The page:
Wednesday, April 24, 2013

Artificial Satellite



A satellite is any object or body that orbits around another object. An artificial satellite is any human made object designed to orbit the Earth or any other celestial body. The is no where near all about artificial satellites. There is a seemingly overwhelming amount of technology and engineering that goes into building even the simplest artificial satellite. Despite the challenges of constructing an artificial satellite, there are thousands of them orbiting our planet.

In 1957, the Soviet Union launched the world’s first satellite, known as Sputnik. Since then, dozens of countries have launched satellites, with more than 3,000 currently operating spacecraft going around the Earth. There are estimated to be more than 8,000 pieces of space junk; dead satellites or pieces of debris going around the Earth as well. Good news is that, Bangabandhu-1 will be Bangladesh's first satellite. This satellite will stay at 119.1° East longitude.

Satellites can be classified by their functions. Satellites are launched into space to do a specific job. The type of satellite that is launched to monitor cloud patterns for a weather station will be different than a satellite launched to send television signals across Canada. The satellite must be designed specifically to fulfill its function.

Below are the names of ten different types of satellites with example-
  • Astronomy satellites - Hubble Space Telescope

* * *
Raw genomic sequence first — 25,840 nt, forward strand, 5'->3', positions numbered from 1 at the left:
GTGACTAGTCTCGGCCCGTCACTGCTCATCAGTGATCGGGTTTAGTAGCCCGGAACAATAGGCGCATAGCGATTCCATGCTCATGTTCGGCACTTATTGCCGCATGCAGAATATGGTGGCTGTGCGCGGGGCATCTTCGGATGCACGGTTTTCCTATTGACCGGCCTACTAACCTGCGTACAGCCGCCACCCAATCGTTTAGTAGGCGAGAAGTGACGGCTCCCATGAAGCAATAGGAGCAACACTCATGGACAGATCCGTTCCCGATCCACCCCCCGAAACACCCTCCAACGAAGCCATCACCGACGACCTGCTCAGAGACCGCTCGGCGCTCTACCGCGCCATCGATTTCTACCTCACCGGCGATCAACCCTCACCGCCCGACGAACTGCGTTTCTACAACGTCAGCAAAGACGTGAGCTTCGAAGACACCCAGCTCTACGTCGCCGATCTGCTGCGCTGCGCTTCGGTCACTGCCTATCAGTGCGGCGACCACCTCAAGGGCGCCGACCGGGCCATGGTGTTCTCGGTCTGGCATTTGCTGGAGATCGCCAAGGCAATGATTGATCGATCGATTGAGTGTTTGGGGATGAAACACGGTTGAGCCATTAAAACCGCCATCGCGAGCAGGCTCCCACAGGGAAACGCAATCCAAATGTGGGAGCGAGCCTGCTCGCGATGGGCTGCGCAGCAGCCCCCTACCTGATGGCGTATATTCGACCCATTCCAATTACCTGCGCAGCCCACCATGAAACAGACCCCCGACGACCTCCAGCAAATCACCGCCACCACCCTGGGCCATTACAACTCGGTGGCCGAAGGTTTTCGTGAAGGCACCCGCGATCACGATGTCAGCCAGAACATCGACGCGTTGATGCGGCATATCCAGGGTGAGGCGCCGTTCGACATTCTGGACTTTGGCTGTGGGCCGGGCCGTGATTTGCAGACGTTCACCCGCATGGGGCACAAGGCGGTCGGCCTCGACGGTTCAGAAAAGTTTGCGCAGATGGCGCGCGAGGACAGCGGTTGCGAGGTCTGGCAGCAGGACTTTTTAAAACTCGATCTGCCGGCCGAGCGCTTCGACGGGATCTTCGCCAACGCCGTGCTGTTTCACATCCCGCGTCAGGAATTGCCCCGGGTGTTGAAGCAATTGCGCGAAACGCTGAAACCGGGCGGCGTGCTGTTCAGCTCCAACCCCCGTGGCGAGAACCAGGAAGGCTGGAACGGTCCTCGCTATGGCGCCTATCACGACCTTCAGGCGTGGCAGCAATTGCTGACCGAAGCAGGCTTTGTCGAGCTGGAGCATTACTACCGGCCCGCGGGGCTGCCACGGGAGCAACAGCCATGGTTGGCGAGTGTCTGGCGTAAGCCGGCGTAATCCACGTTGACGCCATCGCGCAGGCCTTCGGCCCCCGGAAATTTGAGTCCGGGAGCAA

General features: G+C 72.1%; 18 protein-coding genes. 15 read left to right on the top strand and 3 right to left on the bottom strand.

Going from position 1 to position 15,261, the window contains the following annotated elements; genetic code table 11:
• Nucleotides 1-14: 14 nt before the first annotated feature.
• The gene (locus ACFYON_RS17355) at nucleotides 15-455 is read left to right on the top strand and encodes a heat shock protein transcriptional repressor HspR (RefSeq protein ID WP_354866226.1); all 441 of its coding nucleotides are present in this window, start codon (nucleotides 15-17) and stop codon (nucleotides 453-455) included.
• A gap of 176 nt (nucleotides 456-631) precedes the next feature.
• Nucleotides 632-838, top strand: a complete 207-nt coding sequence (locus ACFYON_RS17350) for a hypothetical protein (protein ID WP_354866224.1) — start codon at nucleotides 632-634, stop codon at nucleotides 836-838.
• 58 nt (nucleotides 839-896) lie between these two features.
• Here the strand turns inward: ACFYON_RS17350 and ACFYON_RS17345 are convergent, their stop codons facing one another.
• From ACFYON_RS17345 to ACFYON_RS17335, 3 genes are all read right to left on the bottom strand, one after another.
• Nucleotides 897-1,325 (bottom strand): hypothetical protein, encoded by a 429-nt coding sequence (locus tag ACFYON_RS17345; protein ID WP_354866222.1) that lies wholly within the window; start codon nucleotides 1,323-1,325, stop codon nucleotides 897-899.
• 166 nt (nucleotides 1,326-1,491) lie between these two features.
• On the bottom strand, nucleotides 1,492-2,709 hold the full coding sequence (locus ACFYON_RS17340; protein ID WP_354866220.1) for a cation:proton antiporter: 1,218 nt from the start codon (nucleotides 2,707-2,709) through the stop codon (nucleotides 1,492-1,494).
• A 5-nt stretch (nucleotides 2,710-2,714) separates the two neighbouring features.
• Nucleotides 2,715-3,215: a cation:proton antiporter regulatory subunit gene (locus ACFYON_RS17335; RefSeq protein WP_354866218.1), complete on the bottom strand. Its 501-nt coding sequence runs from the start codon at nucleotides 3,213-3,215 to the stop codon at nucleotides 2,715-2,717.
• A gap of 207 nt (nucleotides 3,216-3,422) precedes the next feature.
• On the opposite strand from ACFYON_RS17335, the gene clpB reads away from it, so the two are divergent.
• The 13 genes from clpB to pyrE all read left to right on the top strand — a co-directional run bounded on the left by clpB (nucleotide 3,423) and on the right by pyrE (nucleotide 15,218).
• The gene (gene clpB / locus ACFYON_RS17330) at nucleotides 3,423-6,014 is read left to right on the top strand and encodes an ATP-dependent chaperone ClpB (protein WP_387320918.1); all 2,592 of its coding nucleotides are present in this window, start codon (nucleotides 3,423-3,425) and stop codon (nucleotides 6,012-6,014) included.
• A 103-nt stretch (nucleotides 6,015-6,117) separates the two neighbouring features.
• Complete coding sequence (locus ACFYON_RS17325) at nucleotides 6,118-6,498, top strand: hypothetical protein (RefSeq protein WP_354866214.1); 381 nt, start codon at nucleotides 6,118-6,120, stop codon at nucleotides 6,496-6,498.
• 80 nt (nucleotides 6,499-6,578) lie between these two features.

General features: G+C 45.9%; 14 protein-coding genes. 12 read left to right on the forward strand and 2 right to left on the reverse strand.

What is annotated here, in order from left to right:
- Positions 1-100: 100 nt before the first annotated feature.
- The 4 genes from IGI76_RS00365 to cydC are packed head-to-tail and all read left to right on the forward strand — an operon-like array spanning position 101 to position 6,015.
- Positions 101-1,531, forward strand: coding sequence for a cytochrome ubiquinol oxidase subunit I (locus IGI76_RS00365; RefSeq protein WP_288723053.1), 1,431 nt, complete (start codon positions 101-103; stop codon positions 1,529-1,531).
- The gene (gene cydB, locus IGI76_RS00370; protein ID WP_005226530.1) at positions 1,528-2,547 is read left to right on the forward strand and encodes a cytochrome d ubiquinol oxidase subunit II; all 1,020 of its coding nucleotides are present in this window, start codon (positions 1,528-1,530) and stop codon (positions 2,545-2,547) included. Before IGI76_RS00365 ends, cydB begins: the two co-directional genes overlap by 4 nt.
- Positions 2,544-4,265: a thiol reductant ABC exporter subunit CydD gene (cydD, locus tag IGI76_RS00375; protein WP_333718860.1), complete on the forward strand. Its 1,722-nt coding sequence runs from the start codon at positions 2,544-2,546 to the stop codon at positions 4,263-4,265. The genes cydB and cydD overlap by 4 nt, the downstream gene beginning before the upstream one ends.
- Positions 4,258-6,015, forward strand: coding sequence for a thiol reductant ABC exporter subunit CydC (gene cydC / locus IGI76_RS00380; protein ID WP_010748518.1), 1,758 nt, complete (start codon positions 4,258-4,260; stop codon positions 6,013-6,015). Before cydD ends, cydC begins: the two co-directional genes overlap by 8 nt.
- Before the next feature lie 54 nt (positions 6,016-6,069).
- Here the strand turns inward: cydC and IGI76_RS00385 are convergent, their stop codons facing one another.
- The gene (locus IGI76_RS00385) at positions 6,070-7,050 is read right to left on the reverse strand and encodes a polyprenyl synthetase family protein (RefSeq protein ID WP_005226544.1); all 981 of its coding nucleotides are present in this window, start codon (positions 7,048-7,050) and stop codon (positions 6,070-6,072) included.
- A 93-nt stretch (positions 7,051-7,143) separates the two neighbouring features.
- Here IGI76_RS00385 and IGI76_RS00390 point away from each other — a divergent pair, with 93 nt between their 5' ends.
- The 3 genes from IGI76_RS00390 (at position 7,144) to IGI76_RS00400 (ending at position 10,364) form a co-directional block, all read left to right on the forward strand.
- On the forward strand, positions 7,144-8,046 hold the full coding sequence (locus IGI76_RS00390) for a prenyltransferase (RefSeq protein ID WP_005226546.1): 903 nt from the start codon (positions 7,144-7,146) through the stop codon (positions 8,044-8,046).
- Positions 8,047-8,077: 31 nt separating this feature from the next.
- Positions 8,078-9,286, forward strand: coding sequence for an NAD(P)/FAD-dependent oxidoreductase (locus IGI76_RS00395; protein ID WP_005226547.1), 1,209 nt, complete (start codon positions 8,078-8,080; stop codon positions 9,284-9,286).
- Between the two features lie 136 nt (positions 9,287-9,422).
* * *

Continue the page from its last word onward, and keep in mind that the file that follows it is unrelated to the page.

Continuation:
• Atmospheric Studies satellites - Polar
  • Communications satellites - Anik E
  • Navigation satellites - Navstar
  • Reconaissance satellites - Kennan, Big Bird, Lacrosse
  • Remote Sensing satellites - Radarsat
  • Search and Rescue satellites - Cospas-Sarsat
  • Space Exploration satellites - Galileo
  • Weather satellites - Meteosat
  • Military satellites- The U.S deafness.


Two Stations on Earth want to communicate through radio broadcast but are too far away to use conventional means. The two stations can use a satellite as a relay station for their communication. One Earth Station sends a transmission to the satellite. This is called a Up-link. The satellite Transponder converts the signal and sends it down to the second earth station.  This is called a Down-link.



Working process of a satellite is very easy. A antenna, low noise amplifier (because the signal is initially very small), input filters to get rid of any noise from Earth, high power amplifiers to be able to send the signal back to earth, output filter to eliminate noise from satellite hardware and signals adding together, another antenna.




If some part of a satellite breaks down, but the satellite remains capable of doing useful work, the satellite owner usually will continue to operate it. In some cases, ground controllers can repair or reprogram the satellite. In rare instances, space shuttle crews have retrieved and repaired satellites in space. If the satellite can no longer perform usefully and cannot be repaired or reprogrammed, operators from the control center will send a signal to shut it off.


The advantages of satellite communication are
  • The coverage area of a satellite greatly exceeds that of a terrestrial system.
  • Transmission cost of a satellite is independent of the distance from the center of the coverage area.
  • Satellite to Satellite communication is very precise.
  • Higher Bandwidths are available for use.

The disadvantages of satellite communication
  • Launching satellites into orbit is costly.
  • Satellite bandwidth is gradually becoming used up.
  • There is a larger propagation delay in satellite communication than in terrestrial communication.


Reference:
http://viterbivoices.usc.edu/emily/summer-at-boeing/
http://www.universetoday.com/82680/all-about-artificial-satellites/#ixzz2QVtSaj2j
http://mynasa.nasa.gov/worldbook/artificial_satellites_worldbook_prt.htm


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